NOTE: No clients’ reputations were harmed in the writing of this post. The images you see here are some selfies I took a year or two ago. All images used with my permission.
I shoot a lot of professional portraits for everyone ranging from doctors through to dancers. Everyone’s needs are slightly different, so I do customised shoots for each of my clients to create for them the images that they need. We do hair and makeup, shoot, select images, and then I retouch and provide those images in print and in digital format. My clients leave armed with enough to start growing their business profiles in print and on line.
But here’s where the trouble (sometimes) begins. An image that was provided like this:
….gets cropped like this:
Not at all flattering, is it? Not nice at all. The worst one I’ve ever seen the person cropped their image so tightly that they looked like a decapitated head in a box. Really not nice.
Here are three tips that will help you get a good result when you upload your profile pic
1. Rule of Thirds
Imagine a 3×3 grid over your image, dividing your image into thirds vertically and horizontally. Try to keep points of interest on those lines, or better yet, at the intersection of those lines. You get a stronger, more interesting and visually pleasing image that way. Here are two potential crops of the same image, both making good use of rule of thirds.
And here’s a third version that has my face right in the middle frame. It’s OK, and an acceptable profile pic, but it’s just a bit….well….boring.
2. Negative Space
Negative space is the empty part of the photo, the bit that’s ‘just background’…. the bit that’s not the subject. So in the images above, the negative space is the white part. Negative space is a powerful tool in art and design. Have you ever thumbed through the newspaper and seen a full page ad that is mostly white space? I bet it caught your eye amongst all that type on the rest of the pages. If you’re on instagram, have a quick scroll through someone’s gallery (and I mean that literally: make the images in their gallery scroll by at a reasonable pace) and see which images make you pause. My guess is it will be the ones that have more negative space than the rest of the images in that particular gallery. Here’s a screen shot of my instagram gallery. I bet I can guess which frame catches your eye the most.
So what does this mean for your profile pic? Well, a little bit of empty space around you is not just wasted photographic real estate. It’s actually a great tool to help make your profile picture more captivating. Compare one of the tight crops from above to one with a little more negative space. Which do you find more appealing?
3. Use the correct file size and orientation
If you can find out the dimensions in pixels for the place where you are using your profile pic, great! Resize a larger image to those dimensions and you should be good to go. But whatever you do, don’t try to enlarge a smaller image to fit, especially if it has already been provided to you by your photographer as a low resolution file. You will end up looking like you’re made from lego bricks! The other thing to avoid is cropping too much. It will have the same effect. Here’s an example. This is the same image as above, at a low resolution for web use, but then (as many people do) cropped to just the head and shoulders.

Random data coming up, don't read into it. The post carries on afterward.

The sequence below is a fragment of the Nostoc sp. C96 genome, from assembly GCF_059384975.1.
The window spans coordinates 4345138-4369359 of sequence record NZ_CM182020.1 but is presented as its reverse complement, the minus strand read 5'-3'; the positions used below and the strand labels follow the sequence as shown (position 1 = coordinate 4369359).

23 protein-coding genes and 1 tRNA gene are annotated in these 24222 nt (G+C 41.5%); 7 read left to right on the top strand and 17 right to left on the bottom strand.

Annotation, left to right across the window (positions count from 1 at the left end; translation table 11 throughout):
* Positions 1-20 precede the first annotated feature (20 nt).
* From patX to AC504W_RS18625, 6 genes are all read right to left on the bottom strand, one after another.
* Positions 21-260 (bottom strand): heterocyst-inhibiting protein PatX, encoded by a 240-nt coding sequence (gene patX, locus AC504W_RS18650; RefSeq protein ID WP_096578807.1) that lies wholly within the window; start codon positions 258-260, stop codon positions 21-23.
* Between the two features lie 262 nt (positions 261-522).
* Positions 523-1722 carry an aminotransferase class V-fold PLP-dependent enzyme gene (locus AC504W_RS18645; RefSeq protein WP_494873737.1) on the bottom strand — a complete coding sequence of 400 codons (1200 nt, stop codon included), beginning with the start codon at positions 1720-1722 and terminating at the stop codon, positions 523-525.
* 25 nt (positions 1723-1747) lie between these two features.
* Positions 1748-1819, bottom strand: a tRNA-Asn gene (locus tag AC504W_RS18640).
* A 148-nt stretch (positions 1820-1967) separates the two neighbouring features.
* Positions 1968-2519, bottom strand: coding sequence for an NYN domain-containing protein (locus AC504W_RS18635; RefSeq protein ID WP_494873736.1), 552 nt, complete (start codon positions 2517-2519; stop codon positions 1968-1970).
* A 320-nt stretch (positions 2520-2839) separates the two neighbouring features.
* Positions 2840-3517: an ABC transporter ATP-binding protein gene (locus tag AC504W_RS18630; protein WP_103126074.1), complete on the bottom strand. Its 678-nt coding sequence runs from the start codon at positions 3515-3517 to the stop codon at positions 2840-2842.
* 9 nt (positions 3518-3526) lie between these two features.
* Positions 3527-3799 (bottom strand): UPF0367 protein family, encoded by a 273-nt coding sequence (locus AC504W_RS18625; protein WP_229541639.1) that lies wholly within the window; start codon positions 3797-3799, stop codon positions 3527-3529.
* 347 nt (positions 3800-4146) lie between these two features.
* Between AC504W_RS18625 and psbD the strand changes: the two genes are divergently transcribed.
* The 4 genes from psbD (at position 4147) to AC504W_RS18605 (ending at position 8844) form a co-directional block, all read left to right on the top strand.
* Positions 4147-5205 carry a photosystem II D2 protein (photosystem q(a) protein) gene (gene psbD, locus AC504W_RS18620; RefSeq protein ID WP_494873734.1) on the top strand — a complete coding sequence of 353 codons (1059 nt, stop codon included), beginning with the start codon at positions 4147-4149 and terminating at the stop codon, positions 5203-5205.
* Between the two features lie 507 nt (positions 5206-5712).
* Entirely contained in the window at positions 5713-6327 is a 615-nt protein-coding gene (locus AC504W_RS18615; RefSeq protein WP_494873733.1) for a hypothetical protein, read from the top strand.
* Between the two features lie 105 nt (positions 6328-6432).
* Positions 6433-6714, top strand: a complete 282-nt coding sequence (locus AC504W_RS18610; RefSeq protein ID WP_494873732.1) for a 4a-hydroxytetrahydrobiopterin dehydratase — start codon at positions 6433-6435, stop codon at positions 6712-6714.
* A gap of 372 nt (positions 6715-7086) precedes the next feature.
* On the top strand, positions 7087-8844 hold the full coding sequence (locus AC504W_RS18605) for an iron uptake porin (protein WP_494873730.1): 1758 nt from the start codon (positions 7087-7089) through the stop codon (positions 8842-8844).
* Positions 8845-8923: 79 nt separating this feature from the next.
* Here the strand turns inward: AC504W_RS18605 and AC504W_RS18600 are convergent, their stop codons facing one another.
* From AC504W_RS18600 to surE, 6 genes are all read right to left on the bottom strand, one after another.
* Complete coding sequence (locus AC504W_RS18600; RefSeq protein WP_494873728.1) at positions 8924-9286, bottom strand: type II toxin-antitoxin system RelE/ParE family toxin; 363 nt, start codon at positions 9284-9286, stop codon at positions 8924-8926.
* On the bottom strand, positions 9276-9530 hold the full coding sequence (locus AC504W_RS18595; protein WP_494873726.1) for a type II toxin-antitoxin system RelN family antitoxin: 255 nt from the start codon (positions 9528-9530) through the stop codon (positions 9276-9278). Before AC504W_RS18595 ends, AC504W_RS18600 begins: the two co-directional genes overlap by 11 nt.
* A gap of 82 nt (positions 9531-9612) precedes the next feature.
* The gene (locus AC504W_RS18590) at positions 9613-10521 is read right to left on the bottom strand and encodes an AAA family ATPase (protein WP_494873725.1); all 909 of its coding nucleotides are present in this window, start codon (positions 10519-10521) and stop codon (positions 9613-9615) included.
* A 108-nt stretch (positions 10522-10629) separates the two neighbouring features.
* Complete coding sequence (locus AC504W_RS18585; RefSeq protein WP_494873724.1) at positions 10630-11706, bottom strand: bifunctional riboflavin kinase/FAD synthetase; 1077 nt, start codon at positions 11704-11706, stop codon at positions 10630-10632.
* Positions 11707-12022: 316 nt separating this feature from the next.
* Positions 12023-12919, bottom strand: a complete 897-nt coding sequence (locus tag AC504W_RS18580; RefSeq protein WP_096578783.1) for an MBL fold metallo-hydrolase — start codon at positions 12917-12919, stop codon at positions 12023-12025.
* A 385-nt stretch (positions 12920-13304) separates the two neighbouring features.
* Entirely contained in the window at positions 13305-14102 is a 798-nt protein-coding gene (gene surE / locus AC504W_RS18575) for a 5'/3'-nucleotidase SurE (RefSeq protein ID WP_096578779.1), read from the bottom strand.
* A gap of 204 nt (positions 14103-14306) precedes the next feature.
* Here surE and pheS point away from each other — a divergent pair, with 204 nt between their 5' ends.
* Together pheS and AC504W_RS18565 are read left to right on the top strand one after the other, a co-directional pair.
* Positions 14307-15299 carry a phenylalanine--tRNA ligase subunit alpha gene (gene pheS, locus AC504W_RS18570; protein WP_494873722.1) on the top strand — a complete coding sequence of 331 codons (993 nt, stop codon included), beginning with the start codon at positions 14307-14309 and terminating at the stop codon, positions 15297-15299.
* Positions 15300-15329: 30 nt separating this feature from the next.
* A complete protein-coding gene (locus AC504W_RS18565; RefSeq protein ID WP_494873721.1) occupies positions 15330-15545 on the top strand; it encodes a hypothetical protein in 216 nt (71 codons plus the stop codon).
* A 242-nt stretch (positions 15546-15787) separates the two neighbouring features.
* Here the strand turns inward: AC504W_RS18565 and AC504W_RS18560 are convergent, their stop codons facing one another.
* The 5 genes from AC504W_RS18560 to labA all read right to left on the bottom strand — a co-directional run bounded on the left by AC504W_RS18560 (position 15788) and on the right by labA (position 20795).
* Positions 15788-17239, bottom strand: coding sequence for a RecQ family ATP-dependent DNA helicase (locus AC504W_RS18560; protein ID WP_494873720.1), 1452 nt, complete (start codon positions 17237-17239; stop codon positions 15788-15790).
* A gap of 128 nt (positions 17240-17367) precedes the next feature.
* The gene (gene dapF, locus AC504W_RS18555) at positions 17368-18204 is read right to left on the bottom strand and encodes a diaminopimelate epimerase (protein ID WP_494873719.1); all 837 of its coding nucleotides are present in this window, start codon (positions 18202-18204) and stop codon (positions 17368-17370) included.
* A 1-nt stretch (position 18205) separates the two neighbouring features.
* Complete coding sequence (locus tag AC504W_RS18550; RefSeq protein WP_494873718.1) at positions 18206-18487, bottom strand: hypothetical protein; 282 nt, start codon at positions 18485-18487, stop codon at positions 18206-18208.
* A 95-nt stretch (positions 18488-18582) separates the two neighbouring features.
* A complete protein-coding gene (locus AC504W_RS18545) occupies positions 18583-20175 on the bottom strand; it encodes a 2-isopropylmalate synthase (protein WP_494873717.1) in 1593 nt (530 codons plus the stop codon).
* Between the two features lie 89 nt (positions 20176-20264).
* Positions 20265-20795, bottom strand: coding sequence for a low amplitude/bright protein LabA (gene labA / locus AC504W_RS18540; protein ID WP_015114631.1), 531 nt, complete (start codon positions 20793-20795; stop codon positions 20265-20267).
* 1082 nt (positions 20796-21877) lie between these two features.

Remember that a ‘head shot’ or ‘profile pic’ doesn’t necessarily have to be only your head. It is quite acceptable to use a head and shoulders, head and torso, or even a full length shot as your profile pic if you like. Personally, I don’t think it really matters too much across most platforms. What IS important, though, is that you don’t take a low resolution full body shot and crop it to just your head and shoulders. That’s when you will run into problems with pixelation.
There are also some sites that have less than friendly user interfaces that can make it difficult to upload your profile pic well. Sometimes you upload your pic, and it suddenly looks like this:
This is probably because the site is set to fill the allocated profile pic space with the file that you upload, and if your file happens to be smaller in one dimension, the site just stretches it out to fill the available space. Yuck. If this happens to you, try to find out the dimensions that are specified for the profile pic, and resize or crop your image to fit that size before you upload. If you have trouble doing that, contact your photographer. They should be able to do it for you. I even had one client recently where the user interface on the site she was using was so poor that she actually allowed me to log in on her behalf and upload the image for her. It took me three goes to get it right, and I work with images all day for my job.
And while I’m at it, here is one more tip for free.
Stay away from strong filters that come with some apps like Instagram and the built in camera app on your phone. If your photographer is worth their salt they will have spent considerable time making sure the colours of your corporate portrait make you look good. They will have done so on a colour calibrated monitor, possibly in a darkened room. If your image is black and white they will more than likely have made it that way by tweaking a lot of different settings individually, not but just desaturating the image (just taking out the colour information). So it’s probably best to just upload that image exactly as it is, and resist the urge to go all “Gingham”* or “Hefe-ish”* with it.
Your photographer will thank you for it. And it will be so much more appealing to your target market, I’m sure!
* Names of popular filters in Instagram
PS: Need to update your own profile pic? Click here to get the ball rolling.